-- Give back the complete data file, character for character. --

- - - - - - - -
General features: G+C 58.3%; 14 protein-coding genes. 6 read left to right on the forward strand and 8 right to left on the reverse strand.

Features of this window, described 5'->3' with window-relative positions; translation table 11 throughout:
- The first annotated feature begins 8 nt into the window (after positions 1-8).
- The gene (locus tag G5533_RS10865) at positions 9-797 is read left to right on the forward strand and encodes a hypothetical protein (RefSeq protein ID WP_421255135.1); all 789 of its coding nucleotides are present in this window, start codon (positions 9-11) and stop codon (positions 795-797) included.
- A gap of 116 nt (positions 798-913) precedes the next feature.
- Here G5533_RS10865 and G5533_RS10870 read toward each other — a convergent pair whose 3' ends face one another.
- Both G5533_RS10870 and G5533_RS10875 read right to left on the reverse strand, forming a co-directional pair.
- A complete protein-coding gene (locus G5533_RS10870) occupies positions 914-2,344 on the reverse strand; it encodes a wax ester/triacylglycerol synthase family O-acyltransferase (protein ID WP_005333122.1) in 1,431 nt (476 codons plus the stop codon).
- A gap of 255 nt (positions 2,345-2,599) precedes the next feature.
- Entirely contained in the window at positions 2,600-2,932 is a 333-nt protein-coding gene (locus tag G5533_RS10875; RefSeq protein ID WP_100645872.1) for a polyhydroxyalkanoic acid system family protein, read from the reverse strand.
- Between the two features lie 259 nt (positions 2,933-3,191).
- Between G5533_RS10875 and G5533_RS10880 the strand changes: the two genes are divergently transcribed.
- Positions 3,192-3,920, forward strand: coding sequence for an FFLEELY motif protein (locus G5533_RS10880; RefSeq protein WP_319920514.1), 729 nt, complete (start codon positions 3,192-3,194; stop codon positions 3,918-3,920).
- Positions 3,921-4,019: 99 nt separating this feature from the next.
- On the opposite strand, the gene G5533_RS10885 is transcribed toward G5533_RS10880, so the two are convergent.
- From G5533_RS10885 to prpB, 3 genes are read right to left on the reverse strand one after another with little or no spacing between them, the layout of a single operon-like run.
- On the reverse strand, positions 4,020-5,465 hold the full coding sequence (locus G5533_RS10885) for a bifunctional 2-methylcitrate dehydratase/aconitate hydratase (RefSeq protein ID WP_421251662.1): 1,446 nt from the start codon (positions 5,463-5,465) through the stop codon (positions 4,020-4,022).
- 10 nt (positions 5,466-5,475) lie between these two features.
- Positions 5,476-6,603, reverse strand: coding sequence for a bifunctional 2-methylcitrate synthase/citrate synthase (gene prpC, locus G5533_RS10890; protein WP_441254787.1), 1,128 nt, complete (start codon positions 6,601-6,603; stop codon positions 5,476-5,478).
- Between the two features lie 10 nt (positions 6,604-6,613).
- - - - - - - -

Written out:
General features: G+C 58.3%; 14 protein-coding genes. 6 read left to right on the forward strand and 8 right to left on the reverse strand.

Features of this window, described 5'->3' with window-relative positions; translation table 11 throughout:
- The first annotated feature begins 8 nt into the window (after positions 1-8).
- The gene (locus tag G5533_RS10865) at positions 9-797 is read left to right on the forward strand and encodes a hypothetical protein (RefSeq protein ID WP_421255135.1); all 789 of its coding nucleotides are present in this window, start codon (positions 9-11) and stop codon (positions 795-797) included.
- A gap of 116 nt (positions 798-913) precedes the next feature.
- Here G5533_RS10865 and G5533_RS10870 read toward each other — a convergent pair whose 3' ends face one another.
- Both G5533_RS10870 and G5533_RS10875 read right to left on the reverse strand, forming a co-directional pair.
- A complete protein-coding gene (locus G5533_RS10870) occupies positions 914-2,344 on the reverse strand; it encodes a wax ester/triacylglycerol synthase family O-acyltransferase (protein ID WP_005333122.1) in 1,431 nt (476 codons plus the stop codon).
- A gap of 255 nt (positions 2,345-2,599) precedes the next feature.
- Entirely contained in the window at positions 2,600-2,932 is a 333-nt protein-coding gene (locus tag G5533_RS10875; RefSeq protein ID WP_100645872.1) for a polyhydroxyalkanoic acid system family protein, read from the reverse strand.
- Between the two features lie 259 nt (positions 2,933-3,191).
- Between G5533_RS10875 and G5533_RS10880 the strand changes: the two genes are divergently transcribed.
- Positions 3,192-3,920, forward strand: coding sequence for an FFLEELY motif protein (locus G5533_RS10880; RefSeq protein WP_319920514.1), 729 nt, complete (start codon positions 3,192-3,194; stop codon positions 3,918-3,920).
- Positions 3,921-4,019: 99 nt separating this feature from the next.
- On the opposite strand, the gene G5533_RS10885 is transcribed toward G5533_RS10880, so the two are convergent.
- From G5533_RS10885 to prpB, 3 genes are read right to left on the reverse strand one after another with little or no spacing between them, the layout of a single operon-like run.
- On the reverse strand, positions 4,020-5,465 hold the full coding sequence (locus G5533_RS10885) for a bifunctional 2-methylcitrate dehydratase/aconitate hydratase (RefSeq protein ID WP_421251662.1): 1,446 nt from the start codon (positions 5,463-5,465) through the stop codon (positions 4,020-4,022).
- 10 nt (positions 5,466-5,475) lie between these two features.
- Positions 5,476-6,603, reverse strand: coding sequence for a bifunctional 2-methylcitrate synthase/citrate synthase (gene prpC, locus G5533_RS10890; protein WP_441254787.1), 1,128 nt, complete (start codon positions 6,601-6,603; stop codon positions 5,476-5,478).
- Between the two features lie 10 nt (positions 6,604-6,613).